As part of its re-licensing agreement Avista has modified the Spokane riverbed on the north side of the river near the Flourmill.
Long before Avista started building dams along the Spokane River, entrepeneuers were blasting away at the north channel trying to direct the flow of water past the paddle wheels for their mills. During the summer months all the water ended up in this man made channel.
Now Avista has done some work to spread the water around. Avista filled in some of the man-made cuts in the channel with a material that looks like basalt and redistributed the flow of water.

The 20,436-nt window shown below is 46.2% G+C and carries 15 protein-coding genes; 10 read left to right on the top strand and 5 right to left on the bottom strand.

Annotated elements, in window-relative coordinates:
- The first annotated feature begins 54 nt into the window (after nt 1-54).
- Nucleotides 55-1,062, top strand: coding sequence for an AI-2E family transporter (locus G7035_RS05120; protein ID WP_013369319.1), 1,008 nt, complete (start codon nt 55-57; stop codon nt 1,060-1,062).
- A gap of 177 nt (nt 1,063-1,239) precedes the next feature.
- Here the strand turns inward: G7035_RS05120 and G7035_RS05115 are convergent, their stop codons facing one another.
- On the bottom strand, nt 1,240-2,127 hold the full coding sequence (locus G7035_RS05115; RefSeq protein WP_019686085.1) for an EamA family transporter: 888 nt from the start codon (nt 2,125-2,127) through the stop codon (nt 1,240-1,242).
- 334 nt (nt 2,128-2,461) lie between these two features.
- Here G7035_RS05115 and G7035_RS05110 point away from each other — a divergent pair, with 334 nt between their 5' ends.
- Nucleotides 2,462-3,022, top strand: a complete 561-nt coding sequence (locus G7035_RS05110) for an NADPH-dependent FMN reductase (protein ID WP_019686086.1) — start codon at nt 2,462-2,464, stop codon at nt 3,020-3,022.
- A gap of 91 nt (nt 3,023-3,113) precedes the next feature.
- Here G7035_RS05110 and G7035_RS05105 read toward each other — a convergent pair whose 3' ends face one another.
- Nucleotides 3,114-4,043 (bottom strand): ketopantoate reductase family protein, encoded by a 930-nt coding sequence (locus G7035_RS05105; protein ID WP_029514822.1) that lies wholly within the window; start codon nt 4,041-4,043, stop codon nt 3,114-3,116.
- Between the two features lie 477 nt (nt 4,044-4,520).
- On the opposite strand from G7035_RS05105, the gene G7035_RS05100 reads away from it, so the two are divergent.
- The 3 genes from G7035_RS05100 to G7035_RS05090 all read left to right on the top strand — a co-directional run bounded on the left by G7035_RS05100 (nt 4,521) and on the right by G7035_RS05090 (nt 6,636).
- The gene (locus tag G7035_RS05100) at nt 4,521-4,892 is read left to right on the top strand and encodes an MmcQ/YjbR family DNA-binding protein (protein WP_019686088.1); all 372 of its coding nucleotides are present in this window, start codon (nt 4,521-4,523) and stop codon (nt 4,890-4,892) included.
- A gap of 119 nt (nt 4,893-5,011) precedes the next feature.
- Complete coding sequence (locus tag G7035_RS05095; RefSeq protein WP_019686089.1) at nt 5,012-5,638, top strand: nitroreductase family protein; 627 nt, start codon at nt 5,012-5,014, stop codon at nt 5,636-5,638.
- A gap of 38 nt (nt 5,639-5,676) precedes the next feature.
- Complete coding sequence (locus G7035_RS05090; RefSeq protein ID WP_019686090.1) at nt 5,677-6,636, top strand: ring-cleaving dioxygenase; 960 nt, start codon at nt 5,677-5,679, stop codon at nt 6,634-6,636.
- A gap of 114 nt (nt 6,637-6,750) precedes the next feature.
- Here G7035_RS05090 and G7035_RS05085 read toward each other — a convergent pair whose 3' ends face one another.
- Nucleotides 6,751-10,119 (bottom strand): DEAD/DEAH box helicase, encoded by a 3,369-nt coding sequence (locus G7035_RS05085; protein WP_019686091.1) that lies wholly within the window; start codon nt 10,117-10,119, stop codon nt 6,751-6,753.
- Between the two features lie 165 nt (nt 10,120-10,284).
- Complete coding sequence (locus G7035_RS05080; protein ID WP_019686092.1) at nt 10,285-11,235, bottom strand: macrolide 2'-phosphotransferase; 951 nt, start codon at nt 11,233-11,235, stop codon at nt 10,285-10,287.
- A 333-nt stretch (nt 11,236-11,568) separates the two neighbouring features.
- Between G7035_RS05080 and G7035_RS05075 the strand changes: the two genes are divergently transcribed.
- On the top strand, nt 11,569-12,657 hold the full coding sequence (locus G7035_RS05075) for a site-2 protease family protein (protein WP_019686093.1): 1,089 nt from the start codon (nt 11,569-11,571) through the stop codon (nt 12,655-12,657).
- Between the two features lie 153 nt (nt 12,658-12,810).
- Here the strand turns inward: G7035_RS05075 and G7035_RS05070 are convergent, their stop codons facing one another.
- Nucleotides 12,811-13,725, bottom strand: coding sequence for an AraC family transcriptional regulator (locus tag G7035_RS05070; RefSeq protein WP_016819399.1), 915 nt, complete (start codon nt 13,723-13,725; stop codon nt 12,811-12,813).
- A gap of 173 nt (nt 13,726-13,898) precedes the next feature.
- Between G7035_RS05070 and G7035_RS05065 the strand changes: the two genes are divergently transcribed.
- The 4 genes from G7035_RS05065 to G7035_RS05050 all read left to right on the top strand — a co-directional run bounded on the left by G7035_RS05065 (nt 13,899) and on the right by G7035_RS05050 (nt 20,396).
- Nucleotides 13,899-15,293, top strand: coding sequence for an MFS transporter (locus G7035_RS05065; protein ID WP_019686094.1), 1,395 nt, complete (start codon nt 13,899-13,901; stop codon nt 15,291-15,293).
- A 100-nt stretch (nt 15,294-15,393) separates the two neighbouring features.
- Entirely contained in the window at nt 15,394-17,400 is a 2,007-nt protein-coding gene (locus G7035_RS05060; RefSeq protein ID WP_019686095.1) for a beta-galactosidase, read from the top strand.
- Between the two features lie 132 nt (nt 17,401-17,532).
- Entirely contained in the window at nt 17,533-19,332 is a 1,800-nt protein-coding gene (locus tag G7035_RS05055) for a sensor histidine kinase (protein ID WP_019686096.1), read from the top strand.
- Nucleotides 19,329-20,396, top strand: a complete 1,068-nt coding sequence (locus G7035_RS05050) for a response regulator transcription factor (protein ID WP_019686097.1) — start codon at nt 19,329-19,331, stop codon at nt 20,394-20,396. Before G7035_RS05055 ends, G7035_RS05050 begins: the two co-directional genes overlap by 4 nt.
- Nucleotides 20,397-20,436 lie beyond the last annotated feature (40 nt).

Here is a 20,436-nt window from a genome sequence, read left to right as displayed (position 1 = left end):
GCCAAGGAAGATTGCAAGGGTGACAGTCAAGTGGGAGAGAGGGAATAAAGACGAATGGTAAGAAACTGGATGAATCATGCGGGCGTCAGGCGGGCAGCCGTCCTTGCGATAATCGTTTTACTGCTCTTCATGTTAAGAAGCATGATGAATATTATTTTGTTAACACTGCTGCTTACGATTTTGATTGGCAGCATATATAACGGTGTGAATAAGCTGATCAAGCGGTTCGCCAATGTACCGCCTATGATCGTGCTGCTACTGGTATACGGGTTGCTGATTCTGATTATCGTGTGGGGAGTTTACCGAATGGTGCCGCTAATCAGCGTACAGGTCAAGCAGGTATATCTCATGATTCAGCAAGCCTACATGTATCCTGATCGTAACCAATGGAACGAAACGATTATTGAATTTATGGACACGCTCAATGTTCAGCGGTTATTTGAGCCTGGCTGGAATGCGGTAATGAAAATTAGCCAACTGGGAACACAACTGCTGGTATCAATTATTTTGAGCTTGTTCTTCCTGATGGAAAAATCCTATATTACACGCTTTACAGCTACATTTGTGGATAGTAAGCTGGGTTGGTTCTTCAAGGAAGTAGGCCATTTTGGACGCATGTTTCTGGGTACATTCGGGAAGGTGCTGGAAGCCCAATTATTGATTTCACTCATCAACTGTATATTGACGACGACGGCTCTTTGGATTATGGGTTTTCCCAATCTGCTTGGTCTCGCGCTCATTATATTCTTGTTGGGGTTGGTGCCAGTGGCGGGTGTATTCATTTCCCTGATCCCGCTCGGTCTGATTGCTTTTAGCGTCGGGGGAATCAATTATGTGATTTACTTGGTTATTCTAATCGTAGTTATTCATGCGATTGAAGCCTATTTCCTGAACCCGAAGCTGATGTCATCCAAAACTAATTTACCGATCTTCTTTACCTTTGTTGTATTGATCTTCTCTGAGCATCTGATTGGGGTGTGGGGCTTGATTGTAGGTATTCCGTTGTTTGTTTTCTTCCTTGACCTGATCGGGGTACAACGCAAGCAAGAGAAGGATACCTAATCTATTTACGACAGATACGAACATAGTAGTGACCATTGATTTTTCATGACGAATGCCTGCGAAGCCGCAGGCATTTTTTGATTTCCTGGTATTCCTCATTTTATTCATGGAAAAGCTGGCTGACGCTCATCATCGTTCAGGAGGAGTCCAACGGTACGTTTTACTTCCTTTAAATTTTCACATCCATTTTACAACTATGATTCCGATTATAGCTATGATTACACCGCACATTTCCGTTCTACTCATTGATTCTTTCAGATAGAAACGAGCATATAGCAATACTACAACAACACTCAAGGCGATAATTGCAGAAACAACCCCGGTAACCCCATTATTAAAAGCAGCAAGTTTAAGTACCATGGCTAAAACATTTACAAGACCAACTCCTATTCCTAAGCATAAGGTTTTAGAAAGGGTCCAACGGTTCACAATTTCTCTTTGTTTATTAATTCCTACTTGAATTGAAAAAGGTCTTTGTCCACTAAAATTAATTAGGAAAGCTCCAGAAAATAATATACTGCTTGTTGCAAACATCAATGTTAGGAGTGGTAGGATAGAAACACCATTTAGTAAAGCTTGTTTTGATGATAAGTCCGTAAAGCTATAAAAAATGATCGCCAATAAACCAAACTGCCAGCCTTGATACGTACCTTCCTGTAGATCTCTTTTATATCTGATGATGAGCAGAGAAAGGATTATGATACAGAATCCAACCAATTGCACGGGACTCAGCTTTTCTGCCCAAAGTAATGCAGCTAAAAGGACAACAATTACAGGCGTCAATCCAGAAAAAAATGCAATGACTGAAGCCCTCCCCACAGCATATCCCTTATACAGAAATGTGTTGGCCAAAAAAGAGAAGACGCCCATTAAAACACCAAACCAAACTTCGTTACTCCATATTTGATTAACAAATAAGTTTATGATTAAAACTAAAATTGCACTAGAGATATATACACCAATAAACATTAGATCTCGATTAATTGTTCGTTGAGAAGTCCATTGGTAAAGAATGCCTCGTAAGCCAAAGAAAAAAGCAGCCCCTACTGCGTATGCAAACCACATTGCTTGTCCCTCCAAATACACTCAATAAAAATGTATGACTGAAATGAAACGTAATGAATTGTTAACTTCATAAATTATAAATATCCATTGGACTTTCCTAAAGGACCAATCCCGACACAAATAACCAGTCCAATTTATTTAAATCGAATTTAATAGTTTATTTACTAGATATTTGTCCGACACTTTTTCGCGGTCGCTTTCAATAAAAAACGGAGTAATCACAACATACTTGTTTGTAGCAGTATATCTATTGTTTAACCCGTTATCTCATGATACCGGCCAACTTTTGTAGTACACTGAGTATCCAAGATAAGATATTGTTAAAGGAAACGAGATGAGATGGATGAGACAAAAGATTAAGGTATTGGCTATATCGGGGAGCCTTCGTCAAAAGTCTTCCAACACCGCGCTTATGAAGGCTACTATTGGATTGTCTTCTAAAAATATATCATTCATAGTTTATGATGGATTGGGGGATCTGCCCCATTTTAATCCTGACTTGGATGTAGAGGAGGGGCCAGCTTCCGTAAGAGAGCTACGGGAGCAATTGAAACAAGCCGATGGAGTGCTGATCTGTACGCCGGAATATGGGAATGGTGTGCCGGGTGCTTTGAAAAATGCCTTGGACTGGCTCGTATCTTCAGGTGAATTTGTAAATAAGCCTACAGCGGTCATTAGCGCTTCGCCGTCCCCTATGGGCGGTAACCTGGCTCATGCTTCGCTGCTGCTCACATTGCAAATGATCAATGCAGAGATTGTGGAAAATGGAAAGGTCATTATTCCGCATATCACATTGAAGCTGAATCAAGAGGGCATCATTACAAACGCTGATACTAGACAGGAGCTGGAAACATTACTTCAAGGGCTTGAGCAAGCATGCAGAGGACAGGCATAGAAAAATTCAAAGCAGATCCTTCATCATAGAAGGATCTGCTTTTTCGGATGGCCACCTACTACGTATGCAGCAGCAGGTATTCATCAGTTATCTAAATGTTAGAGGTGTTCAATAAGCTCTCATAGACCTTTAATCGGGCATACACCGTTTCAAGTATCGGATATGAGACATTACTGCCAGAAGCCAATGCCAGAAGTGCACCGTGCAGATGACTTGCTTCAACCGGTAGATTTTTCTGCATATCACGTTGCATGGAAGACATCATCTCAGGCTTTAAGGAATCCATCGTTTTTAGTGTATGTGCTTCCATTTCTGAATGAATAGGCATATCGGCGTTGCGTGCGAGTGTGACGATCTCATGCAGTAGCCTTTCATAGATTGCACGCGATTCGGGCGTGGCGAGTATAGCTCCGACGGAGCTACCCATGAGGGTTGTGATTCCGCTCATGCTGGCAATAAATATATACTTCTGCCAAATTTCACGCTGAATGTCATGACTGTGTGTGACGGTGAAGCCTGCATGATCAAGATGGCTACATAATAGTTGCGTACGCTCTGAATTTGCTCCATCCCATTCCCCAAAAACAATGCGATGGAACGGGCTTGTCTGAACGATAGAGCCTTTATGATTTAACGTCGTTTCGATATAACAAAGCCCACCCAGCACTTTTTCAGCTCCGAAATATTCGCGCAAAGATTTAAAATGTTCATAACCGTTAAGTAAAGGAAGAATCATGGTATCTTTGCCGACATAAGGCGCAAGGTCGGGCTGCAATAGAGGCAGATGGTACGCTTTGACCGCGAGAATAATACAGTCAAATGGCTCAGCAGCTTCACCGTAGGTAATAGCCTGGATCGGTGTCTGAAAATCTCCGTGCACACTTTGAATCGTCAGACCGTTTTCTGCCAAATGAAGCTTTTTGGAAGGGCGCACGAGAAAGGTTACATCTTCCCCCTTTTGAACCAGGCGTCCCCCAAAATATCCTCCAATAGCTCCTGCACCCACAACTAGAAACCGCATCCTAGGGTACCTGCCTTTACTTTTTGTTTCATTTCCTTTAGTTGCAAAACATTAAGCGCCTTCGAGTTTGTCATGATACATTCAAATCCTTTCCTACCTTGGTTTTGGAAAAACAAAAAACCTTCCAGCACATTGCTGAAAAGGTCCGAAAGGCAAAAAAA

Now, instead of dropping through one chute, there's more whitewater and the sounds of rapids thanks to the riverbed rehabilitation.
Avista has to maintain a minimum flow of 300 cubic feet per second in the north channel as part of its licensing requirements throughout the year.
Beginning Tuesday, Avista begins its annual drawdown of Lake Coeur d' Alene for the winter. Water levels above the Post Falls Dam should drop a foot during the month of September.